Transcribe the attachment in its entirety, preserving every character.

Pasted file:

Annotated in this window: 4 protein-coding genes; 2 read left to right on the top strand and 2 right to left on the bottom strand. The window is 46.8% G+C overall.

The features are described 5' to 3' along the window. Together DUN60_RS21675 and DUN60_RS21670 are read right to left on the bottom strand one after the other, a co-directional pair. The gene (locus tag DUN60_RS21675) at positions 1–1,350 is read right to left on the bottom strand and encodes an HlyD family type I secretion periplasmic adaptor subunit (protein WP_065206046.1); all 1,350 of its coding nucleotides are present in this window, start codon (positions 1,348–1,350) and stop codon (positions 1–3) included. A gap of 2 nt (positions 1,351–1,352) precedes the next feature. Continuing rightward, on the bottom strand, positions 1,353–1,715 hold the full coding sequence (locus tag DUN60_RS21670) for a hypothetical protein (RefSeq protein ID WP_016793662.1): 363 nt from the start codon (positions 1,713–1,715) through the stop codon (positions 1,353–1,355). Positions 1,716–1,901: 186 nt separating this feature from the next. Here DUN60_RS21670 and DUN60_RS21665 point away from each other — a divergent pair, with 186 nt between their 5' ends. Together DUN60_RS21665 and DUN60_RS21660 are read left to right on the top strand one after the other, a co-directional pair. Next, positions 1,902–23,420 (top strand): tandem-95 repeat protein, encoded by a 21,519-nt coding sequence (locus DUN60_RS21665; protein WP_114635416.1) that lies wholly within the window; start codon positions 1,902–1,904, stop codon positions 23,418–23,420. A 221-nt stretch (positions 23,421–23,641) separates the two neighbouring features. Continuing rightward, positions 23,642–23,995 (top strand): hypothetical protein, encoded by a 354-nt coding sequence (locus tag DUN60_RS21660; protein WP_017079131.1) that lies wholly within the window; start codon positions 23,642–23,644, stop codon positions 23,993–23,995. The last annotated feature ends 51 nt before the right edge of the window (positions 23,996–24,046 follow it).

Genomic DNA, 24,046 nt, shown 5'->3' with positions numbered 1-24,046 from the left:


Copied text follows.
Annotated in this window: 4 protein-coding genes; 2 read left to right on the top strand and 2 right to left on the bottom strand. The window is 46.8% G+C overall.

The features are described 5' to 3' along the window. Together DUN60_RS21675 and DUN60_RS21670 are read right to left on the bottom strand one after the other, a co-directional pair. The gene (locus tag DUN60_RS21675) at positions 1–1,350 is read right to left on the bottom strand and encodes an HlyD family type I secretion periplasmic adaptor subunit (protein WP_065206046.1); all 1,350 of its coding nucleotides are present in this window, start codon (positions 1,348–1,350) and stop codon (positions 1–3) included. A gap of 2 nt (positions 1,351–1,352) precedes the next feature. Continuing rightward, on the bottom strand, positions 1,353–1,715 hold the full coding sequence (locus tag DUN60_RS21670) for a hypothetical protein (RefSeq protein ID WP_016793662.1): 363 nt from the start codon (positions 1,713–1,715) through the stop codon (positions 1,353–1,355). Positions 1,716–1,901: 186 nt separating this feature from the next. Here DUN60_RS21670 and DUN60_RS21665 point away from each other — a divergent pair, with 186 nt between their 5' ends. Together DUN60_RS21665 and DUN60_RS21660 are read left to right on the top strand one after the other, a co-directional pair. Next, positions 1,902–23,420 (top strand): tandem-95 repeat protein, encoded by a 21,519-nt coding sequence (locus DUN60_RS21665; protein WP_114635416.1) that lies wholly within the window; start codon positions 1,902–1,904, stop codon positions 23,418–23,420. A 221-nt stretch (positions 23,421–23,641) separates the two neighbouring features. Continuing rightward, positions 23,642–23,995 (top strand): hypothetical protein, encoded by a 354-nt coding sequence (locus tag DUN60_RS21660; protein WP_017079131.1) that lies wholly within the window; start codon positions 23,642–23,644, stop codon positions 23,993–23,995. The last annotated feature ends 51 nt before the right edge of the window (positions 23,996–24,046 follow it).

Genomic DNA, 24,046 nt, shown 5'->3' with positions numbered 1-24,046 from the left: